Leisah Woldoff

AZ Holocaust Torah scrolls to reunite

Fifty-one years ago, 1,564 Torah scrolls rescued from synagogues in pre-war Czechoslovakia arrived at the Westminster Synagogue in London. After months of sorting, examining and cataloguing, The Memorial Scrolls Trust was established to distribute these Torahs back into the life of Jewish congregations across the world.

About 20 scrolls found their way to congregations and organizations in Arizona and in February, they will be brought to downtown Phoenix for a Holocaust Torah reunion. Congregations and organizations throughout the state, from Sierra Vista to Prescott, are being asked to bring their Czech Memorial Scroll to the Czech Torah 51st Liberation Anniversary celebration on Feb. 9 at the Cutler-Plotkin Jewish Heritage Center.

The commemoration ceremony, planned by Lee Shedroff of the Memorial Scroll Trust in Phoenix and led by Rabbi Barton Lee, rabbi emeritus of Hillel at Arizona State University, will include a procession of the Torahs. The program will also feature Michael Heppner, research director of the Memorial Scroll Trust in London, who will speak about “The Myth of the Museum,” which confronts the legend that there was a Nazi plan for a “museum of an extinct race.”

Additionally, representatives from all of the Arizona congregations and organizations that have one of these Torahs are invited to attend a 1-5 p.m. workshop that day, led by Heppner. He will discuss how to research their scrolls and learn about those who once prayed with it.

“We want these congregations to make these scrolls a part of their congregation, like melding the people who once prayed with them as congregants of congregations in Arizona,” said Susan Boyer, the U.S. director of the Memorial Scroll Trust in Los Angeles, who is expected to attend the Feb. 9 event. “It’s not that different. It was a nice congregation of people who would come and pray and for no good reason, they were taken away and killed and their scrolls were gathered up. … These scrolls remind us that we have to keep them precious.”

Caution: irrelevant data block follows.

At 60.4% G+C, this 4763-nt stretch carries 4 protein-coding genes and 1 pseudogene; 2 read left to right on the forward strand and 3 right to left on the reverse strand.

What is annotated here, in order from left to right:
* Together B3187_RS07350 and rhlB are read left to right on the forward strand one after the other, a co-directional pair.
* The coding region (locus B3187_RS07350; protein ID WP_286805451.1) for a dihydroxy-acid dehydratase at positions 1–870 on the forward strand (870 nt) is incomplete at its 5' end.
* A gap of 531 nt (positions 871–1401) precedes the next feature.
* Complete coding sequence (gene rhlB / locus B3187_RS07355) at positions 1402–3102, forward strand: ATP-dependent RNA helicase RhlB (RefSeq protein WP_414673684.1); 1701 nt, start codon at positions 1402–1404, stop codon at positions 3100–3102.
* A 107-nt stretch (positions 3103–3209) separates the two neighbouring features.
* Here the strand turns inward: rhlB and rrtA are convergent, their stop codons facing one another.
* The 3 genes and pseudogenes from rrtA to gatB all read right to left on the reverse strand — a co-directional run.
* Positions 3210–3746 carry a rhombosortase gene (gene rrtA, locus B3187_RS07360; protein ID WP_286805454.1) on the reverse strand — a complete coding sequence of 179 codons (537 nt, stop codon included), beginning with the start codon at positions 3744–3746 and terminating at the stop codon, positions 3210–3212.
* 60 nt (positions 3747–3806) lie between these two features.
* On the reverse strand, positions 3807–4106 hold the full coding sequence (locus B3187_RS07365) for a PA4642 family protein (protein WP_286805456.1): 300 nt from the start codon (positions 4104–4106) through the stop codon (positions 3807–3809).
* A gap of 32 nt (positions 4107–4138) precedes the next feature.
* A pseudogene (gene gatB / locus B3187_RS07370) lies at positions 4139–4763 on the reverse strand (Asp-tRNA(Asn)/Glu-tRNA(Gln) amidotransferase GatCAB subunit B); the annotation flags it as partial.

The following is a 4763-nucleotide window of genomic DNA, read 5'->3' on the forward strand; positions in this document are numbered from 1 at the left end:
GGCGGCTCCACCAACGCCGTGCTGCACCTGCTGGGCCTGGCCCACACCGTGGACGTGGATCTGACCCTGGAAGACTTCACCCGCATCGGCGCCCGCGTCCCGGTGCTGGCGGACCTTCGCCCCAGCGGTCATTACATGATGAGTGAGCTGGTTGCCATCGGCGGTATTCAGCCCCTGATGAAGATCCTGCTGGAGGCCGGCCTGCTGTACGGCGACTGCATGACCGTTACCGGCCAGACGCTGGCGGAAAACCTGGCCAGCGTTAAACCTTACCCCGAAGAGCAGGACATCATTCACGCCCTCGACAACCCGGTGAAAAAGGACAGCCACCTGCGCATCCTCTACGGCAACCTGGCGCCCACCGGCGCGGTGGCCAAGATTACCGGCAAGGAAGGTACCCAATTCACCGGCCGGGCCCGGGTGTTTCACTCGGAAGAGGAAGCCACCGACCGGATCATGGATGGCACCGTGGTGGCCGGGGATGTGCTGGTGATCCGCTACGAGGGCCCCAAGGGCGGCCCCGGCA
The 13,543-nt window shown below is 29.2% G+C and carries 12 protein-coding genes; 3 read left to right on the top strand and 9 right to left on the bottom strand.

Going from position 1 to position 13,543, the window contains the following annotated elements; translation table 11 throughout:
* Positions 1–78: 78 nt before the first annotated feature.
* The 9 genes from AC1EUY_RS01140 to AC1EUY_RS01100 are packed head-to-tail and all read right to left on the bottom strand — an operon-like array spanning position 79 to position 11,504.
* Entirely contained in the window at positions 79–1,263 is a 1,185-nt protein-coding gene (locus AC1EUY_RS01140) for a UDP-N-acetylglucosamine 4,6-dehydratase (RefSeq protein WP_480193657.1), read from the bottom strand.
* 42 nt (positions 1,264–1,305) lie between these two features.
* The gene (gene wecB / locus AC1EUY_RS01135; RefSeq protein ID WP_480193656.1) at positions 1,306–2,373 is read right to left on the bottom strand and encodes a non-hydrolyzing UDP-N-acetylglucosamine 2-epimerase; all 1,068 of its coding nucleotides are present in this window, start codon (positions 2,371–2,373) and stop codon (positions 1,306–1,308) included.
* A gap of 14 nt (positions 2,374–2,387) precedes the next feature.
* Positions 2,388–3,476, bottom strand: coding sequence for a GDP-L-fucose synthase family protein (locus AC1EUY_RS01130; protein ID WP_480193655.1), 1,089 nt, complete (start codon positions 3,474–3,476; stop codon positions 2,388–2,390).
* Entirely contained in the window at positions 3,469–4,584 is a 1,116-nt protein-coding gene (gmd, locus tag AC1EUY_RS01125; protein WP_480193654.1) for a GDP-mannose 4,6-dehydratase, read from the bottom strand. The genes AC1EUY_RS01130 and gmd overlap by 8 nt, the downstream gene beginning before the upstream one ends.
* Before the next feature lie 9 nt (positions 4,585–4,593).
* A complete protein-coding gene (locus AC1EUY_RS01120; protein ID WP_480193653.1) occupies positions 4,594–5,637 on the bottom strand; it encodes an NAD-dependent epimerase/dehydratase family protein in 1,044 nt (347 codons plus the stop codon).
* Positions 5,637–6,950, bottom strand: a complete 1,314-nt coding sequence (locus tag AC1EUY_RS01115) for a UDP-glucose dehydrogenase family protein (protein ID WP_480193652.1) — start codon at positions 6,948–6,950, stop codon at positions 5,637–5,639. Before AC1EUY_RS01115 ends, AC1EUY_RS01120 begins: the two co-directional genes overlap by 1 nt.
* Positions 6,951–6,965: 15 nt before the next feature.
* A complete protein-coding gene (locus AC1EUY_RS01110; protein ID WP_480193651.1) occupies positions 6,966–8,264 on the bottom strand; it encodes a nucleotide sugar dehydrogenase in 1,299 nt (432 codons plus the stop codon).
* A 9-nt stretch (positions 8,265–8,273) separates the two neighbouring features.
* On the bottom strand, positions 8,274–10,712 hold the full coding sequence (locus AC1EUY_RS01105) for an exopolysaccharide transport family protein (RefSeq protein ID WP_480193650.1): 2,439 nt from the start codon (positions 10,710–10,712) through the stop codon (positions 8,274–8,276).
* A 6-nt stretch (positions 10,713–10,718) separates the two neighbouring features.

Jews had lived in Bohemia and Moravia for more than 1,000 years, and before World War II, there were at least 350 synagogues in those towns, according to memorialscrollstrust.org.

In 1942, a group of members of Prague’s Jewish community devised a way for about 100,000 religious items, including approximately 1,800 Torah scrolls, to be sent to what became the Central Jewish Museum in Prague, according to website.

In 1964, Jews in London purchased 1,564 Czech Memorial Scrolls – often called the “Holocaust Torahs” – from the Communist government and transported them to Westminster Synagogue in London.

About 1,400 of the 1,546 scrolls are currently on loan to congregations throughout the world, with more than 1,000 in the United States, according to Memorial Scrolls Trust. All of them remain the property of the trust and the others are in display at the trust’s museum, located at Westminster Synagogue in London.

Reunions similar to the one planned in Phoenix have been held in other cities, said Boyer. In 2005, about 400 people attended an event coordinated by a Los Angeles synagogue that brought its survivor Torah together with more than 20 Czech Torahs from around Southern California. A survivor who had lived in the same town where their Torah was from spoke at the event.

The Czech Memorial Scrolls are identified by a small metal plate on the eitz chayim (the wooden handles). Photo by Lee Shedroff

“We would like to see them used,” Boyer said. “Putting them in some sort of case and not remembering them, it’s too easy to walk by it. But if they’re in your ark and they’re brought out at least once a year – which is one of the new conditions of the loans are – then you … don’t forget to tell the story.”

Jeffrey Ohrenstein, who started as CEO of the Westminster Synagogue and the Memorial Scroll Trust in London earlier this month, will travel from London to attend the Phoenix reunion. Elaine Page, a Memorial Trust associate in Toronto, is also expected to attend.

Funding for the event included grants from the Jewish Community Foundation and the Jewish Federation of Greater Phoenix and is a component of the “Judaism in the Desert” exhibit currently on display at the center.

“Each of the rescued Czech scrolls is a messenger from a destroyed congregation, where there is no new generation to honor and remember those who went before,” Heppner wrote in an article about the scrolls.

“When they were sent across the world to resume their role in living congregations, the scrolls took with them a message. The message was to save the Jews from that congregation from the anonymity of being lost among the 6 million.”

This article first appeared in the Jan. 30, 2015 issue of Jewish News of Greater Phoenix.